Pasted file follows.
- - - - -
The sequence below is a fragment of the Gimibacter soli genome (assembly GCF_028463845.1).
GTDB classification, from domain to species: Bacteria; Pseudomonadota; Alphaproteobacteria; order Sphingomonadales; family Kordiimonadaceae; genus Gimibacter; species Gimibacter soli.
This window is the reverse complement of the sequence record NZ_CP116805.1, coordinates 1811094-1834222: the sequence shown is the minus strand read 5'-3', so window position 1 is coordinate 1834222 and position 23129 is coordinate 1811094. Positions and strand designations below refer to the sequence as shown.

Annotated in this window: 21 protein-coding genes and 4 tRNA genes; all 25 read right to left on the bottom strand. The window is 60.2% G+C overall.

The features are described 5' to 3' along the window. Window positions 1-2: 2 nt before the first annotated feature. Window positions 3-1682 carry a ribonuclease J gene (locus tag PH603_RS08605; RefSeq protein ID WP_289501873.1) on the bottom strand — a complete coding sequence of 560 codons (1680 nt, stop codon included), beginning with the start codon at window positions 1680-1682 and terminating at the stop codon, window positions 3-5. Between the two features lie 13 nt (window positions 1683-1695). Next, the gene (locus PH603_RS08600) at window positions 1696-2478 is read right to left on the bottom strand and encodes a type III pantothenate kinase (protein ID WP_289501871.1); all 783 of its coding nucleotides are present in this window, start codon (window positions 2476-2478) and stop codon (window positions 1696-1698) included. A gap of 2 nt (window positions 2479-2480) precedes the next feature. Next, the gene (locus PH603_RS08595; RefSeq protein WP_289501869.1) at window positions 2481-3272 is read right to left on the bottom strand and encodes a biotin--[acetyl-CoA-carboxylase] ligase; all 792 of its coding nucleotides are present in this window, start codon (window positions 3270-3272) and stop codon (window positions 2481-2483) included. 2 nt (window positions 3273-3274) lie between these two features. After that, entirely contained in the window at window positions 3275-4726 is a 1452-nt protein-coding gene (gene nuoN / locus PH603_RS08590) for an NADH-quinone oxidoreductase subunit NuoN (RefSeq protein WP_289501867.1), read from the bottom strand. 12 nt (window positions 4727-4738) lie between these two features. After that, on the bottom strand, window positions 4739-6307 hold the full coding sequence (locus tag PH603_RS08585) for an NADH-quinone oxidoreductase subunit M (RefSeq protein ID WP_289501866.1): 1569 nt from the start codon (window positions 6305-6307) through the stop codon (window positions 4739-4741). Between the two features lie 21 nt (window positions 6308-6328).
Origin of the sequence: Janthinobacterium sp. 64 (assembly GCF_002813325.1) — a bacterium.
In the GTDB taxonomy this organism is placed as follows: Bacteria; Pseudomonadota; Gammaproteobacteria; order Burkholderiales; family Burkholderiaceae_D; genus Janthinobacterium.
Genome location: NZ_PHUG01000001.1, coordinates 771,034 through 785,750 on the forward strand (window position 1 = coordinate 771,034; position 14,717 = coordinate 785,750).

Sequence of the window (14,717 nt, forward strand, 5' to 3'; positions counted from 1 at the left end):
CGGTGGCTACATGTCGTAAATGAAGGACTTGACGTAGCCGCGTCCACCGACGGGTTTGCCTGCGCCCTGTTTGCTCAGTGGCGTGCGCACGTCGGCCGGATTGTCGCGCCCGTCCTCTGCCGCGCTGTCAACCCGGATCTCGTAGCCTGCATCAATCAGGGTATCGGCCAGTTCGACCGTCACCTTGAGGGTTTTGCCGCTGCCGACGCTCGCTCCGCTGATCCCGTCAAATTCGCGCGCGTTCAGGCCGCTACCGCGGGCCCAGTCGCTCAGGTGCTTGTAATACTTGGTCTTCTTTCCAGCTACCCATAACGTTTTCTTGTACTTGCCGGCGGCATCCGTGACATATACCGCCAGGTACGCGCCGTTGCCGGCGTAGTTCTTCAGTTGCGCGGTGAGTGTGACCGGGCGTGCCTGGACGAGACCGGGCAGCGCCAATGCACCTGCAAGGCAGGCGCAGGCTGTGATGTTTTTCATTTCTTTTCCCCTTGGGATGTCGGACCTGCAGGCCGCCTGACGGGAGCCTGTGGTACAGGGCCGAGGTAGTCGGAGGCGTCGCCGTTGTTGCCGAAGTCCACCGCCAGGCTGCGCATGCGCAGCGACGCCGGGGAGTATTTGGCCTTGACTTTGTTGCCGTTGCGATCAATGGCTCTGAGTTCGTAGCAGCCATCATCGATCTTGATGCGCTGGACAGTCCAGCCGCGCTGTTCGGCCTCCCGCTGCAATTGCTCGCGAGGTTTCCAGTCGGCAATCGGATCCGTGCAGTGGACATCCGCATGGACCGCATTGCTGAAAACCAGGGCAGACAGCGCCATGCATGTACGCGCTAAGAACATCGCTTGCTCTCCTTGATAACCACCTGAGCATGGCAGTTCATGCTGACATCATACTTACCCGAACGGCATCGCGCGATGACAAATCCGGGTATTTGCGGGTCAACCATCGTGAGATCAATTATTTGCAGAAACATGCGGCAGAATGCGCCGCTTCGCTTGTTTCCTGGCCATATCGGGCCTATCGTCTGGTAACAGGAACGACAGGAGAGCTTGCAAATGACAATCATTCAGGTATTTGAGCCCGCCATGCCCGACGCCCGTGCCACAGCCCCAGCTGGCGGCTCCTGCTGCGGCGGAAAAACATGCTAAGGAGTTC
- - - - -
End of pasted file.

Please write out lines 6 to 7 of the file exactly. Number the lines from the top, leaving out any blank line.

Origin of the sequence: Janthinobacterium sp. 64 (assembly GCF_002813325.1) — a bacterium.
In the GTDB taxonomy this organism is placed as follows: Bacteria; Pseudomonadota; Gammaproteobacteria; order Burkholderiales; family Burkholderiaceae_D; genus Janthinobacterium.